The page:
Law Reports

Understanding Wrongful Termination Law

There is no getting around the fact that Arizona employment laws are generally quite friendly to employers when it comes to a question of wrongful termination. Many Arizona employment lawyers frequently recount the truism that an employee may be filed for a good reason or for no reason whatsoever, as long as he isn’t fired for a bad reason.

The bad reasons are what keep plaintiffs’ attorneys in business. Although every case is different and recently terminated employees should consult with an employment attorney to discuss the specific circumstances of their case, unlawful reasons for terminating an employee include termination decisions based on the race, sex, religion or age of the employee.

Arizona also has a statute prohibiting termination as retaliation for reporting a violation of an Arizona statute. There are many other similar state and federal laws that preclude termination in retaliation for an employee’s lawful reporting of the employer’s actual or suspected violation of the relevant law. These retaliation statutes may create liability where the employer wasn’t even guilty of the underlying offense, so employers should be very careful about making a decision to terminate an employee who has complained of or reported any sort of discrimination, safety violation, or other legal issue. Arizona employers who believe they need to fire such an employee should consult with an Arizona employment lawyer first.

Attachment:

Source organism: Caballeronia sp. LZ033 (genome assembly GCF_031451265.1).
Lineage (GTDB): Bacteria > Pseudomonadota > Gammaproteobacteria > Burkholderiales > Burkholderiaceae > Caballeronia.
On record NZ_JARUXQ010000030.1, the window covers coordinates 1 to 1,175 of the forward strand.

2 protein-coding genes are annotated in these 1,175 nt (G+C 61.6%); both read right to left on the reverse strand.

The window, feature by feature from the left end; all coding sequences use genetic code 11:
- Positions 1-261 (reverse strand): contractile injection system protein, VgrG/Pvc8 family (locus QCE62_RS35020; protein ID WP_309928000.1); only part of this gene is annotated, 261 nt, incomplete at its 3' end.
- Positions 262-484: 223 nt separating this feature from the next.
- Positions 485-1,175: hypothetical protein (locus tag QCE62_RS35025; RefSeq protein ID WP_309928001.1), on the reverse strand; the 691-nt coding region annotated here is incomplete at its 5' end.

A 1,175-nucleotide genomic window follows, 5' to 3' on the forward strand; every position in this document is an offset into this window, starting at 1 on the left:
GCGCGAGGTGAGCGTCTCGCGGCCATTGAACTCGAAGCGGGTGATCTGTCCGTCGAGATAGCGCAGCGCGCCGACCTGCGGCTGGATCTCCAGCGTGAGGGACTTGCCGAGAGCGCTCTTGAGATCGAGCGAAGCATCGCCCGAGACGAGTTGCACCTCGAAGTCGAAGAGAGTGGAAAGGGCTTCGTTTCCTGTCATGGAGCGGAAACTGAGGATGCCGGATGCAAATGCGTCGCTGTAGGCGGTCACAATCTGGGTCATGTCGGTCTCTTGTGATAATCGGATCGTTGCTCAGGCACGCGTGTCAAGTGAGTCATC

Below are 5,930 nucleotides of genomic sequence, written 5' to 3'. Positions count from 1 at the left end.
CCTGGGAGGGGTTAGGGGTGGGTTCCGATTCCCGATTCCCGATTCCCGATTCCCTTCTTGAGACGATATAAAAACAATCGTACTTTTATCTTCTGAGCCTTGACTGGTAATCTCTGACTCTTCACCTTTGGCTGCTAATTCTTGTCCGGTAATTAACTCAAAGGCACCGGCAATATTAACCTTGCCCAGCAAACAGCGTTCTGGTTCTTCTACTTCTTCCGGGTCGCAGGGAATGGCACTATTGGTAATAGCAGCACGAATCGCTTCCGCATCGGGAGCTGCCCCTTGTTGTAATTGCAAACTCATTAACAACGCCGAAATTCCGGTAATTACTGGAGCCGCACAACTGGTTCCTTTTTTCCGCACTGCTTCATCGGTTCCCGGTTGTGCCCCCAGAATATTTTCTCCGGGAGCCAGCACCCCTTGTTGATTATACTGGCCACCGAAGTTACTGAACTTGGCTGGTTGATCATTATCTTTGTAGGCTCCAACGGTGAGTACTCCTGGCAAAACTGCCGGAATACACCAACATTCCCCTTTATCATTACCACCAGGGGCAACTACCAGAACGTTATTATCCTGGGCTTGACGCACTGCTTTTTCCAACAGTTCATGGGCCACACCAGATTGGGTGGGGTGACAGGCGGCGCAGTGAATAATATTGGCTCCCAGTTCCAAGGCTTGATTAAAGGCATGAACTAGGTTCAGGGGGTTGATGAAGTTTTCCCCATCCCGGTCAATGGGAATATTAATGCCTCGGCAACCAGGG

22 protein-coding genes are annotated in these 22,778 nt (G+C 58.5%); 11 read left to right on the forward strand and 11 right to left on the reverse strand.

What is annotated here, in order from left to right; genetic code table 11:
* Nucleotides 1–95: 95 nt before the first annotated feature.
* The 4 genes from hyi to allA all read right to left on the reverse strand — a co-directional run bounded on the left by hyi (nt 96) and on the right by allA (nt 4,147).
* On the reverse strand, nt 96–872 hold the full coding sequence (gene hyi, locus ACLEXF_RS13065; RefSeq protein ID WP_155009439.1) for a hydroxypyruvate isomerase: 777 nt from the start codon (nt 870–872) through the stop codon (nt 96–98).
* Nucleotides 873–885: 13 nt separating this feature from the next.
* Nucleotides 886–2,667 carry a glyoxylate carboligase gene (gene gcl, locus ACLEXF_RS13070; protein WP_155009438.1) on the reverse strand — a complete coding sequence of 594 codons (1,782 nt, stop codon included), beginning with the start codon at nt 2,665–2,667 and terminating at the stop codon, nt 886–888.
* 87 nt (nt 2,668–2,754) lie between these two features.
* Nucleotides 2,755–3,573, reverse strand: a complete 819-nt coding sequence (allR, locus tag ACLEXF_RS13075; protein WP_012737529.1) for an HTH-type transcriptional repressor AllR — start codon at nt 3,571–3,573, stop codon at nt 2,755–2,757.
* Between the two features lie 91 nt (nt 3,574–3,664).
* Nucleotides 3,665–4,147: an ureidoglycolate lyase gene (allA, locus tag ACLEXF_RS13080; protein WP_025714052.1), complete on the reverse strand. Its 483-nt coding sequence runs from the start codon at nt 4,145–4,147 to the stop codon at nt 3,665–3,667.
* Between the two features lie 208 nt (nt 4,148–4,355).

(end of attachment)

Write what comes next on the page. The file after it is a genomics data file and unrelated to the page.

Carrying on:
Employees who believe they have valid wrongful termination claims should seek the advice of an Arizona employment attorney as soon as possible, because the statutes of limitation pertaining to both state and federal law violations are relatively short, and the failure to file a complaint in Court or with the appropriate administrative agency is usually fatal to a wrongfully terminated employee’s claim.

An Arizona employment lawyer will also be able to help the terminated employee understand his or her obligations and rights. Among other things, terminated employees must mitigate their damages by seeking replacement employment. Where an employer is liable, the employee will normally be entitled to recover lost wages and other damages directly related to the termination.

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